Cafe owners complained online this week about paying licensing fees for an operating system that can be downloaded free for personal use.
“How much of the charge goes to the Red Flag Linux Co. and how much to the cultural management authorities in Nanchang?” one post read.
An employee at Red Flag Linux’s developer, Beijing Zhongke Red Flag Software Co., confirmed that the system is free for personal use but couldn’t comment on whether businesses are ever required to buy licenses.
Xiao Qiang, director of the China Internet Project at the University of California-Berkeley, said he sees the move to Linux as an effort to tighten censorship and step up surveillance online.
“It mainly means [a] less secure and private communication environment for netizens in those Internet cafes,” Xiao said. “The authorities are gaining more control.”
“China has a vast number of small Internet cafes, and a huge proportion of them are in a quasi-legal area. By forcing all Internet cafes to change operating systems, the authorities are making them register…and therefore all kinds of policing and surveillance software will be installed at all these large and small Internet cafes as well.”
Bill Xia, president of Dynamic Internet Technology, said he doubted Red Flag would provide a significant advantage in censorship and surveillance—though it requires an additional step for users to install Freegate, a popular anti-censorship utility that Xia’s firm developed.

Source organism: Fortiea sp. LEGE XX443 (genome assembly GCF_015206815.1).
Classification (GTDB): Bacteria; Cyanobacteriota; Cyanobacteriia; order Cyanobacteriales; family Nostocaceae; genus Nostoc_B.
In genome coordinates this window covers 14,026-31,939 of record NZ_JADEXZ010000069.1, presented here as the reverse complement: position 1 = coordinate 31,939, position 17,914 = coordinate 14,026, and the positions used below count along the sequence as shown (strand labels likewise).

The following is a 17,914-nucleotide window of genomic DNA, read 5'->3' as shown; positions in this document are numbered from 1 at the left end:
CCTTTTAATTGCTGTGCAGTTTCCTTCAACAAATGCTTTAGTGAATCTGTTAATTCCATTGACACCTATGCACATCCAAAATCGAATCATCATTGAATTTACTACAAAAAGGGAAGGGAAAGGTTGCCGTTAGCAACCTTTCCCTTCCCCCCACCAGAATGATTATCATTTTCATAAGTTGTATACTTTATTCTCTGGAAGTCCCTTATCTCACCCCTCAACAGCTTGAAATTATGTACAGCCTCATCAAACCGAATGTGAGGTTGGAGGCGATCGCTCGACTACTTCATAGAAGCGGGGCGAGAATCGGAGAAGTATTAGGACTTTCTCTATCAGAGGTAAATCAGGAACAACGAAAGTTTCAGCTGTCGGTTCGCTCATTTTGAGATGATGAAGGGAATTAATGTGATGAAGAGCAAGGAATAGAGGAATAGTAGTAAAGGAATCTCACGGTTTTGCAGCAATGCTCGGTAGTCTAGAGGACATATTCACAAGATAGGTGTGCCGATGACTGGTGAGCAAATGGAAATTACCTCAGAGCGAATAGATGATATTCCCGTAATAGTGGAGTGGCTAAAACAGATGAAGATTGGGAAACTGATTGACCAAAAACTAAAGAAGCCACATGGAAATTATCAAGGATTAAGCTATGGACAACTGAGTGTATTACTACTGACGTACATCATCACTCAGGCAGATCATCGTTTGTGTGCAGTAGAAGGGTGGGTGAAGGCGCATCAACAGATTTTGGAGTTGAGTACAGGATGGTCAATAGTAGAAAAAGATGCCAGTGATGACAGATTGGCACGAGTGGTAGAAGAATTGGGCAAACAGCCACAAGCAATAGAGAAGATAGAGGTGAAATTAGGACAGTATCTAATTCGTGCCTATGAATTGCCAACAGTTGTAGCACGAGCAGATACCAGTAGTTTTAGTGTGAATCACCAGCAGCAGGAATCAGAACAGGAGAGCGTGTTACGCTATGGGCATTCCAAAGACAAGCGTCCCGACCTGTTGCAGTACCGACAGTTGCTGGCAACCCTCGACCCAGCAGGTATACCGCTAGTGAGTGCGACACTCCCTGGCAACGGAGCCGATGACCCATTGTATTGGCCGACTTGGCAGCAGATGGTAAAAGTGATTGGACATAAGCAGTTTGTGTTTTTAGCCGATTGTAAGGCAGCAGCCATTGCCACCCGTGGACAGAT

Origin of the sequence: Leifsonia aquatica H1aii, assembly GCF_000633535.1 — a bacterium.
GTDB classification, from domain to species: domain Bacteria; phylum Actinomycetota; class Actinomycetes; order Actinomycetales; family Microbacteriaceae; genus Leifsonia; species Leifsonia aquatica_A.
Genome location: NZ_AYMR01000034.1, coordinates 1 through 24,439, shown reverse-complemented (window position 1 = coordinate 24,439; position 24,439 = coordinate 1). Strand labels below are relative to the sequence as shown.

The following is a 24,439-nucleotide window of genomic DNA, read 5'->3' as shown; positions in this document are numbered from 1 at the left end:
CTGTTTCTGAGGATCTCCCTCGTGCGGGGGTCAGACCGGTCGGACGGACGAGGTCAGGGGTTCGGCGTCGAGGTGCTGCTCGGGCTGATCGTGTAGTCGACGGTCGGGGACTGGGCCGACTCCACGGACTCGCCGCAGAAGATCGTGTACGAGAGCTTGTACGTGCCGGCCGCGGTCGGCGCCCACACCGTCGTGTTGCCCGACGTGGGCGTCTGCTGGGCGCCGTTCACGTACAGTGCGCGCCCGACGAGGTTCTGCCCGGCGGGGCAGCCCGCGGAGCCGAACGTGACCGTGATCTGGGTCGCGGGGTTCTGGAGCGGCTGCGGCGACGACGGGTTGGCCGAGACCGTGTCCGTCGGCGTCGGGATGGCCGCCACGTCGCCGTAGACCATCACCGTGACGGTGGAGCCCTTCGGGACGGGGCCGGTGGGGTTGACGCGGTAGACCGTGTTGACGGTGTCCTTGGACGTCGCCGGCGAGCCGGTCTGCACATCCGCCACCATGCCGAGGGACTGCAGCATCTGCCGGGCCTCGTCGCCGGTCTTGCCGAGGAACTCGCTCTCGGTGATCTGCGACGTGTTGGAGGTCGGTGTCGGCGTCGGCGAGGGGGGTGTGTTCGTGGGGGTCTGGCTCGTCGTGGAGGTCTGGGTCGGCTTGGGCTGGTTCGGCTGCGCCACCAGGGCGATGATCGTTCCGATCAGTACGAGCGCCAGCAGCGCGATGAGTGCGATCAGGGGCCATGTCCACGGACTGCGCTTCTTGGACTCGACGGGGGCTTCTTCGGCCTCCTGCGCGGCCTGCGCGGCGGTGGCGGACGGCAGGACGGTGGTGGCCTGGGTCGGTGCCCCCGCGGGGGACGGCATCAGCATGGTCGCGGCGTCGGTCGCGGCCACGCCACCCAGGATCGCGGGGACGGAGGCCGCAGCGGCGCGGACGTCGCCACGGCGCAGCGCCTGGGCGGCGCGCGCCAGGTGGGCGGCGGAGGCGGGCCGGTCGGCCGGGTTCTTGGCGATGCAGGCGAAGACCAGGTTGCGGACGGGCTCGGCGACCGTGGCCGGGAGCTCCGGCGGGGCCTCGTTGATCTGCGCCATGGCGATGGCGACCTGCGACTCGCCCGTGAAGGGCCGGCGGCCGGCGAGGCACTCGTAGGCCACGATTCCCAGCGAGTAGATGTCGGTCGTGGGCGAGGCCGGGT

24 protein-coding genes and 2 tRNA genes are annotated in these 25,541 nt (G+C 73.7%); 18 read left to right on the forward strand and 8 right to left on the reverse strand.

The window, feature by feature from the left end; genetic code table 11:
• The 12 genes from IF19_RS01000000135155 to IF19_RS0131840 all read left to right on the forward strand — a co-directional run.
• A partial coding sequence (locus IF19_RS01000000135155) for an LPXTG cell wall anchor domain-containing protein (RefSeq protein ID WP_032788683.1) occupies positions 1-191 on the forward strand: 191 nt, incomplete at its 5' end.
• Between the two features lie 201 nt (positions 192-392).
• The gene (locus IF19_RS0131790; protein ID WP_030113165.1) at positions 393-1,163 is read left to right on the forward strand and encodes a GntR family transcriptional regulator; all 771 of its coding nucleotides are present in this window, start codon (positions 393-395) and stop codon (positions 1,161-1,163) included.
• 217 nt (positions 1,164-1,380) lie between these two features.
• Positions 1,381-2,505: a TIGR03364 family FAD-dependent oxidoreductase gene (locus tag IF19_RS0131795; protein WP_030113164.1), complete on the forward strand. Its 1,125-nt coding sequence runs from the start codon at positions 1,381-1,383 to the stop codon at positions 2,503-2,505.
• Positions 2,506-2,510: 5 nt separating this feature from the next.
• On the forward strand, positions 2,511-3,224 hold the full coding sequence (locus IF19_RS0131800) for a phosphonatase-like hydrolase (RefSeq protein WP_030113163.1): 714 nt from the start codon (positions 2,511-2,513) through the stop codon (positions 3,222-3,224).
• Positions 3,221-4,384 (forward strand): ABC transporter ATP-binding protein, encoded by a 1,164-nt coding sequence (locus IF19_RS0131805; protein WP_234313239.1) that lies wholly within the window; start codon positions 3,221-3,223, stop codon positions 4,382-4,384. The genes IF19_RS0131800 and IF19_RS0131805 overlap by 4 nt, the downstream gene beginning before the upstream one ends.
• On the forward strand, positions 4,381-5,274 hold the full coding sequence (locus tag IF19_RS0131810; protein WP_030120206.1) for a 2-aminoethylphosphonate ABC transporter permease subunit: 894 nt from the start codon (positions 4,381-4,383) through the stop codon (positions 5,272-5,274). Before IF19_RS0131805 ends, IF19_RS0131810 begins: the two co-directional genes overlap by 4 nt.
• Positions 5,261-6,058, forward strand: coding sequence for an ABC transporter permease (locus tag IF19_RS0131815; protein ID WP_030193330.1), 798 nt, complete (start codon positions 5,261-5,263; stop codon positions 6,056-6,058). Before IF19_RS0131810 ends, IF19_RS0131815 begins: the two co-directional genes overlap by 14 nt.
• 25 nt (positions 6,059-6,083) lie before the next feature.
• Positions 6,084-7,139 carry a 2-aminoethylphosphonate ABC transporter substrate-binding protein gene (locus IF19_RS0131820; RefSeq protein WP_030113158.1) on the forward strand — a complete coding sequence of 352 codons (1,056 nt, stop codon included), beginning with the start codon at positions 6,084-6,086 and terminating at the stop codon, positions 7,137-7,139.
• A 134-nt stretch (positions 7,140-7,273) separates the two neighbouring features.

“You would have pretty much the same censoring power for either Windows or Linux,” Xia said. “It seems like a disadvantage for Internet cafes because Linux tends to have more limited support for different software.”
“Maybe the local Public Security office can make some new money from the Internet cafe owners because they will have to buy it, but the owners will likely reinstall Windows to make their customers happy,” Xia said, calling the 5,000-yuan licensing fee “crazy.”
Chinese who access the Web at Internet cafes are already required to register with their identification cards. Online monitors patrol the Web inside China for content deemed politically subversive or related to gambling, pornography, or illegal business dealings.
Large numbers of Web sites are blocked and dozens of Chinese citizens have been arrested for accessing or sending politically sensitive information over the Web.
Red Flag Linux was created by the Software Research Institute of the Chinese Academy of Sciences in 1999. Financial backing came from a government-owned firm, ShangHai NewMargin Venture Capital.
An employee at Beijing Red Flag Software Co. Ltd who asked not to be named said most users of the operating system were government offices and businesses, which must pay licensing fees to use Windows.
“We custom designed the software according to most Chinese users’ habits by eliminating the English language,” the employee said.
Original reporting by Ding Xiao for RFA’s Mandarin service. Translated by Chen Ping. Mandarin service director: Jennifer Chou. Written and produced in English by Sarah Jackson-Han.